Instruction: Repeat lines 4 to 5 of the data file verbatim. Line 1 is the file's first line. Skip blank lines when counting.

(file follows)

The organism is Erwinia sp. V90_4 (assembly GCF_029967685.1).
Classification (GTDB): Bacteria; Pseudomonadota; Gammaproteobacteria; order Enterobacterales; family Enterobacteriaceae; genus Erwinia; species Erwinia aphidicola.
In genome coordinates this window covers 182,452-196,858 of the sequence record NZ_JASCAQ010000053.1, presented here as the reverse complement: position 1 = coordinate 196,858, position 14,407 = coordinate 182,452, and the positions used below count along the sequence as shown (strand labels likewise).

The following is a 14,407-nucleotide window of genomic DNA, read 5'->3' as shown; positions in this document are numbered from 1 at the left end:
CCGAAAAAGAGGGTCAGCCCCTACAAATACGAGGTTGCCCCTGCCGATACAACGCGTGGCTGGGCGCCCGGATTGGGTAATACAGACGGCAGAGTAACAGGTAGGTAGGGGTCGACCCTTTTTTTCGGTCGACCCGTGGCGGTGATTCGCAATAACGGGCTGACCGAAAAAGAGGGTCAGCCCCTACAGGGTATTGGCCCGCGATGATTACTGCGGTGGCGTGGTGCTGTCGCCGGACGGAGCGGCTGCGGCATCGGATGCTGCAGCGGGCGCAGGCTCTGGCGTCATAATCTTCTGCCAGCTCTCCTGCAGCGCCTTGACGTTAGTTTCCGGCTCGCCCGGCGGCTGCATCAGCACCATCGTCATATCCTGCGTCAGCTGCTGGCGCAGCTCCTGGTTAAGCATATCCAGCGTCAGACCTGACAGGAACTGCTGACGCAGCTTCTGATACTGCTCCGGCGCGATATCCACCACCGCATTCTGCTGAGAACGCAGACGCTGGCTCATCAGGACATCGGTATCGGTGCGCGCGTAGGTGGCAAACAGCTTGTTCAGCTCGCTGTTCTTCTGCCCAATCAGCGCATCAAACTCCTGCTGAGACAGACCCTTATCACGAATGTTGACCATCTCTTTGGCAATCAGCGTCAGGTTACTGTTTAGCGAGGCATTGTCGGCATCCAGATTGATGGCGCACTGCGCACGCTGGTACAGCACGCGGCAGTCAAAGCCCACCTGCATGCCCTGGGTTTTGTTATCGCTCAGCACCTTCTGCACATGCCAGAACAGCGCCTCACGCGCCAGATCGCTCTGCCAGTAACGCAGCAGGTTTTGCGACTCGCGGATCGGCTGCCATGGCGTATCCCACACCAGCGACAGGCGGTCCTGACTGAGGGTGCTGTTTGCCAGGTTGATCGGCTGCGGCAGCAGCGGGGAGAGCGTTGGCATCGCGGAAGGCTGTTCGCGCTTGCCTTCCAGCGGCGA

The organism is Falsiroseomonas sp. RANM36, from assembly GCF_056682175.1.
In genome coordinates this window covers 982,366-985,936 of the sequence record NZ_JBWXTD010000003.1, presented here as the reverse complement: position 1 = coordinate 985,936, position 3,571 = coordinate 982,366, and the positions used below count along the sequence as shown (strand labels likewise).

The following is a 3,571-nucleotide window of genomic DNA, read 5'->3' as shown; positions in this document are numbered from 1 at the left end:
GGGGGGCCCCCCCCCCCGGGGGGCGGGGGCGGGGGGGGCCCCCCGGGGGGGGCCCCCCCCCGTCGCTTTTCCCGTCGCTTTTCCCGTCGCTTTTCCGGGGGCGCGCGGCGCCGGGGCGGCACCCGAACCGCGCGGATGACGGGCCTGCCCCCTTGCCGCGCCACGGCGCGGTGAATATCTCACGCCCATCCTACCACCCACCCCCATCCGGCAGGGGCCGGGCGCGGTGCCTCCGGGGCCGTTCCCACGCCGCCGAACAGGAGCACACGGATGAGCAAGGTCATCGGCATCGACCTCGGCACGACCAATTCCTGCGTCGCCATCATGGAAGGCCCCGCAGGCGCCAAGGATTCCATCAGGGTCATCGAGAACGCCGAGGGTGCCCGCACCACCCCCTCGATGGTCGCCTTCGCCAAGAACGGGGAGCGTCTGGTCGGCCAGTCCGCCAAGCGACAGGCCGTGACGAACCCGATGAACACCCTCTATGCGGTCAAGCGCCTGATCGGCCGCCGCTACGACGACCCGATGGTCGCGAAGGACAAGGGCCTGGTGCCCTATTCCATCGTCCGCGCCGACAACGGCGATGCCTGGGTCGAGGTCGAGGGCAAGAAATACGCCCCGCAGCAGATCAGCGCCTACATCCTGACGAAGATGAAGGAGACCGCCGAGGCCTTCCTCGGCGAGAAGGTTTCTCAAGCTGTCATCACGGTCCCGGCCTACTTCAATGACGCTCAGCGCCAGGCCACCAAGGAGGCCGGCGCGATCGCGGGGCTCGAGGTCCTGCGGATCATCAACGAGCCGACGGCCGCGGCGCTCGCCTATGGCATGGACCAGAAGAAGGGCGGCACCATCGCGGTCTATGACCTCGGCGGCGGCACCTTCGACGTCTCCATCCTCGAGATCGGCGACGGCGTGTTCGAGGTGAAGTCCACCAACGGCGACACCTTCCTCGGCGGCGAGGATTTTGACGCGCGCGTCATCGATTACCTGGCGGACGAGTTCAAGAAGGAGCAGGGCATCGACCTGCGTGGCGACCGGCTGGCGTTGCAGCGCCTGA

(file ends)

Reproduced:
The following is a 14,407-nucleotide window of genomic DNA, read 5'->3' as shown; positions in this document are numbered from 1 at the left end:
CCGAAAAAGAGGGTCAGCCCCTACAAATACGAGGTTGCCCCTGCCGATACAACGCGTGGCTGGGCGCCCGGATTGGGTAATACAGACGGCAGAGTAACAGGTAGGTAGGGGTCGACCCTTTTTTTCGGTCGACCCGTGGCGGTGATTCGCAATAACGGGCTGACCGAAAAAGAGGGTCAGCCCCTACAGGGTATTGGCCCGCGATGATTACTGCGGTGGCGTGGTGCTGTCGCCGGACGGAGCGGCTGCGGCATCGGATGCTGCAGCGGGCGCAGGCTCTGGCGTCATAATCTTCTGCCAGCTCTCCTGCAGCGCCTTGACGTTAGTTTCCGGCTCGCCCGGCGGCTGCATCAGCACCATCGTCATATCCTGCGTCAGCTGCTGGCGCAGCTCCTGGTTAAGCATATCCAGCGTCAGACCTGACAGGAACTGCTGACGCAGCTTCTGATACTGCTCCGGCGCGATATCCACCACCGCATTCTGCTGAGAACGCAGACGCTGGCTCATCAGGACATCGGTATCGGTGCGCGCGTAGGTGGCAAACAGCTTGTTCAGCTCGCTGTTCTTCTGCCCAATCAGCGCATCAAACTCCTGCTGAGACAGACCCTTATCACGAATGTTGACCATCTCTTTGGCAATCAGCGTCAGGTTACTGTTTAGCGAGGCATTGTCGGCATCCAGATTGATGGCGCACTGCGCACGCTGGTACAGCACGCGGCAGTCAAAGCCCACCTGCATGCCCTGGGTTTTGTTATCGCTCAGCACCTTCTGCACATGCCAGAACAGCGCCTCACGCGCCAGATCGCTCTGCCAGTAACGCAGCAGGTTTTGCGACTCGCGGATCGGCTGCCATGGCGTATCCCACACCAGCGACAGGCGGTCCTGACTGAGGGTGCTGTTTGCCAGGTTGATCGGCTGCGGCAGCAGCGGGGAGAGCGTTGGCATCGCGGAAGGCTGTTCGCGCTTGCCTTCCAGCGGCGA